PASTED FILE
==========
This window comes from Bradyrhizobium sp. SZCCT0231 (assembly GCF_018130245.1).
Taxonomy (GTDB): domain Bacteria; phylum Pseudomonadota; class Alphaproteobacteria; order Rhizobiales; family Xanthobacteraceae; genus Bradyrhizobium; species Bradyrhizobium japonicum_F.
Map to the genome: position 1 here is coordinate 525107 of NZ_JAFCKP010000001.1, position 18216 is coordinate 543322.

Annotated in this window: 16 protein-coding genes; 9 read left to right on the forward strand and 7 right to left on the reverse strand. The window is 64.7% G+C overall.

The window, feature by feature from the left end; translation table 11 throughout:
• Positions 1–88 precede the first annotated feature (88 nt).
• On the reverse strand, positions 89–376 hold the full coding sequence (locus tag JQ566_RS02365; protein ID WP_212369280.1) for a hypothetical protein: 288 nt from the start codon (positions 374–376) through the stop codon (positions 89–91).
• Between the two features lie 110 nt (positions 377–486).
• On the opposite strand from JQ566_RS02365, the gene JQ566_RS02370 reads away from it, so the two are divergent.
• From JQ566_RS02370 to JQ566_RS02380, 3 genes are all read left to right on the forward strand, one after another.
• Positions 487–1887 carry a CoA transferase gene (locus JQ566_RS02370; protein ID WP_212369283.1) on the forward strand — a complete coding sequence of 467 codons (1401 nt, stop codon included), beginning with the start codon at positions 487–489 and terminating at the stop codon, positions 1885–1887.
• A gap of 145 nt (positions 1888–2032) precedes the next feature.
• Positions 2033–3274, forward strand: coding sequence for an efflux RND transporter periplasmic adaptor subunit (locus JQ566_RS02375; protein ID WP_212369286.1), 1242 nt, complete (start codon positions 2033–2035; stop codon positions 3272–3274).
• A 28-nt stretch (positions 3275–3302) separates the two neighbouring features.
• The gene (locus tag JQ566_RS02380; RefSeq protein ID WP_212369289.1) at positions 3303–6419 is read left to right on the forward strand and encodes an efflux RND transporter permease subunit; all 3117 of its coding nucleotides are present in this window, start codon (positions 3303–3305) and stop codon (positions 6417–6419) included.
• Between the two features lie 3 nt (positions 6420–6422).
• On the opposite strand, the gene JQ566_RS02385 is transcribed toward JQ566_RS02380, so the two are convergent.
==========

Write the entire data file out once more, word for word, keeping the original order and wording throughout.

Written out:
This window comes from Bradyrhizobium sp. SZCCT0231 (assembly GCF_018130245.1).
Taxonomy (GTDB): domain Bacteria; phylum Pseudomonadota; class Alphaproteobacteria; order Rhizobiales; family Xanthobacteraceae; genus Bradyrhizobium; species Bradyrhizobium japonicum_F.
Map to the genome: position 1 here is coordinate 525107 of NZ_JAFCKP010000001.1, position 18216 is coordinate 543322.

Annotated in this window: 16 protein-coding genes; 9 read left to right on the forward strand and 7 right to left on the reverse strand. The window is 64.7% G+C overall.

The window, feature by feature from the left end; translation table 11 throughout:
• Positions 1–88 precede the first annotated feature (88 nt).
• On the reverse strand, positions 89–376 hold the full coding sequence (locus tag JQ566_RS02365; protein ID WP_212369280.1) for a hypothetical protein: 288 nt from the start codon (positions 374–376) through the stop codon (positions 89–91).
• Between the two features lie 110 nt (positions 377–486).
• On the opposite strand from JQ566_RS02365, the gene JQ566_RS02370 reads away from it, so the two are divergent.
• From JQ566_RS02370 to JQ566_RS02380, 3 genes are all read left to right on the forward strand, one after another.
• Positions 487–1887 carry a CoA transferase gene (locus JQ566_RS02370; protein ID WP_212369283.1) on the forward strand — a complete coding sequence of 467 codons (1401 nt, stop codon included), beginning with the start codon at positions 487–489 and terminating at the stop codon, positions 1885–1887.
• A gap of 145 nt (positions 1888–2032) precedes the next feature.
• Positions 2033–3274, forward strand: coding sequence for an efflux RND transporter periplasmic adaptor subunit (locus JQ566_RS02375; protein ID WP_212369286.1), 1242 nt, complete (start codon positions 2033–2035; stop codon positions 3272–3274).
• A 28-nt stretch (positions 3275–3302) separates the two neighbouring features.
• The gene (locus tag JQ566_RS02380; RefSeq protein ID WP_212369289.1) at positions 3303–6419 is read left to right on the forward strand and encodes an efflux RND transporter permease subunit; all 3117 of its coding nucleotides are present in this window, start codon (positions 3303–3305) and stop codon (positions 6417–6419) included.
• Between the two features lie 3 nt (positions 6420–6422).
• On the opposite strand, the gene JQ566_RS02385 is transcribed toward JQ566_RS02380, so the two are convergent.